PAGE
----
Each year gray whales travel over 10,000 miles round trip between their nursery lagoons in Baja California Sur, Mexico, to their feeding grounds in the Arctic. This is one of the longest migrations of any mammal in the world.
During the 2016-2017 season, our partners at Mexico’s National Commission for Natural Protected Areas (CONANP) counted 1521 whales in the Vizcaino Biosphere Reserve, including 601 calves and 920 adult whales. If you’re lucky, you might be able to see a few of them on their way back north to their summer homes in Alaska!.
Baja California Sur is home to the world’s last undeveloped California gray whale breeding grounds, attracting thousands of cetaceans every winter. Unfortunately, over the years, there have been continuous pressures to convert the lagoon’s pristine shoreline into mega-industrial and tourism development ventures that would destroy the important ecosystems and wildlife that the region supports. Fortunately, WILDCOAST has dedicated its work to stop these developments threats from becoming a reality in the lagoons.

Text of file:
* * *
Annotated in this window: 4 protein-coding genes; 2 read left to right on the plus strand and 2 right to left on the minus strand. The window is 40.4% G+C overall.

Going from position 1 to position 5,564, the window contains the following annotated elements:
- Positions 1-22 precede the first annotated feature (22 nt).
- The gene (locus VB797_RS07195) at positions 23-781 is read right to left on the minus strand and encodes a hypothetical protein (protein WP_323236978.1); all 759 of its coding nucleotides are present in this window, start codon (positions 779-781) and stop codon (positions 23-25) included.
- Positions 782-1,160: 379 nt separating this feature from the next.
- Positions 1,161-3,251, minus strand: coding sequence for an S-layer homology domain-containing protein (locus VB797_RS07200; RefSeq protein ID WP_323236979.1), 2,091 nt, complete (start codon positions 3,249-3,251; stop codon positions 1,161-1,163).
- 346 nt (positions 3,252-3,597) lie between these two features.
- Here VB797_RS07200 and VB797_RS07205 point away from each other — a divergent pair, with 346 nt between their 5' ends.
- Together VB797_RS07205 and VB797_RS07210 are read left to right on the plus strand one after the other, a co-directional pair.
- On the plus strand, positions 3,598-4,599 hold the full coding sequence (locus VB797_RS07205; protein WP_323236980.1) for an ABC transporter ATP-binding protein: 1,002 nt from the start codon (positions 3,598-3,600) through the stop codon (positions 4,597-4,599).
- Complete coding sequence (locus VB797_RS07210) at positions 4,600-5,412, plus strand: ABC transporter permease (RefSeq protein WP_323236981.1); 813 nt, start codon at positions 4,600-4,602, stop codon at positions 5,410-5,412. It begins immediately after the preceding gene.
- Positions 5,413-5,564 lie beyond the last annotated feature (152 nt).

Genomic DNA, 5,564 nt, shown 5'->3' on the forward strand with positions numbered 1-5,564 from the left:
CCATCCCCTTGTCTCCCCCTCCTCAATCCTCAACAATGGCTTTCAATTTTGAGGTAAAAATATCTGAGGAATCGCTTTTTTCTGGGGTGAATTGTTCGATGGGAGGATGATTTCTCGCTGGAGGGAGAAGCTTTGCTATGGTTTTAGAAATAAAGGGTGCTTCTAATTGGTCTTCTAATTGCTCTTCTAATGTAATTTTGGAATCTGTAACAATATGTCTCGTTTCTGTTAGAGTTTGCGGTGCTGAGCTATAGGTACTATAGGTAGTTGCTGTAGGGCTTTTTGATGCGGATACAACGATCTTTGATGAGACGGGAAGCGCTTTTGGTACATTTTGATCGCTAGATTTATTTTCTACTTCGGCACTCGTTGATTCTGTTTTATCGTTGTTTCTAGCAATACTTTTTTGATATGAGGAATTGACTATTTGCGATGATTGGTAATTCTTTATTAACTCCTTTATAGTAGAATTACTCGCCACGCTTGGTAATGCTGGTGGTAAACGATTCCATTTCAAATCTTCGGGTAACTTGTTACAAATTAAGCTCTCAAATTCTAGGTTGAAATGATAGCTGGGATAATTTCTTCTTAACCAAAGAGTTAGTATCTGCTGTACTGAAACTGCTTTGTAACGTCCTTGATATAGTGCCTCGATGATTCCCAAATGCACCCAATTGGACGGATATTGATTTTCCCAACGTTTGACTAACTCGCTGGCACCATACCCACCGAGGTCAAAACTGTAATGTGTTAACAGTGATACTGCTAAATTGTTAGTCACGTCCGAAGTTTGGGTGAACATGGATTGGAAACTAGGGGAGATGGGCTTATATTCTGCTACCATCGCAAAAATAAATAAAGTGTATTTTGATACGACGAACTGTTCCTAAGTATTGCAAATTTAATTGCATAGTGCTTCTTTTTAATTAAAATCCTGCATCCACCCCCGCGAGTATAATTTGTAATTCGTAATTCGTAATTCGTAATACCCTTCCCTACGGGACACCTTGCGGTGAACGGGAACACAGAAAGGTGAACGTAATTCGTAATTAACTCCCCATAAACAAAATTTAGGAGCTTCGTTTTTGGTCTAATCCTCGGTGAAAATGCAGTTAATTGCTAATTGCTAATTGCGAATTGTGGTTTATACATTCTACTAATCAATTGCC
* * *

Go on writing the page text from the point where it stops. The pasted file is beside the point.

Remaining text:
Through conservation easement agreements with local landowners, direct purchases and collaboration with Mexico’s Commission for Protected Natural Areas (CONANP) to protect federal lands, the Federal Maritime Terrestrial Zone (ZOFEMAT) and the region’s mangroves, WILDCOAST and partner organizations are protecting the unique and important ecosystems and habitats of the gray whales.
Grey Whale (Eschrichtius robustus) tail, San Ignacio Lagoon, El Vizcaino Biosphere Reserve, Baja California, Mexico, February
Grey Whale (Eschrichtius robustus) calf, San Ignacio Lagoon, El Vizcaino Biosphere Reserve, Baja California, Mexico, March
Grey Whale (Eschrichtius robustus) with calf, San Ignacio Lagoon, El Vizcaino Biosphere Reserve, Baja California, Mexico, March
Photo Credit (last three images): Claudio Contreras/WILDCOAST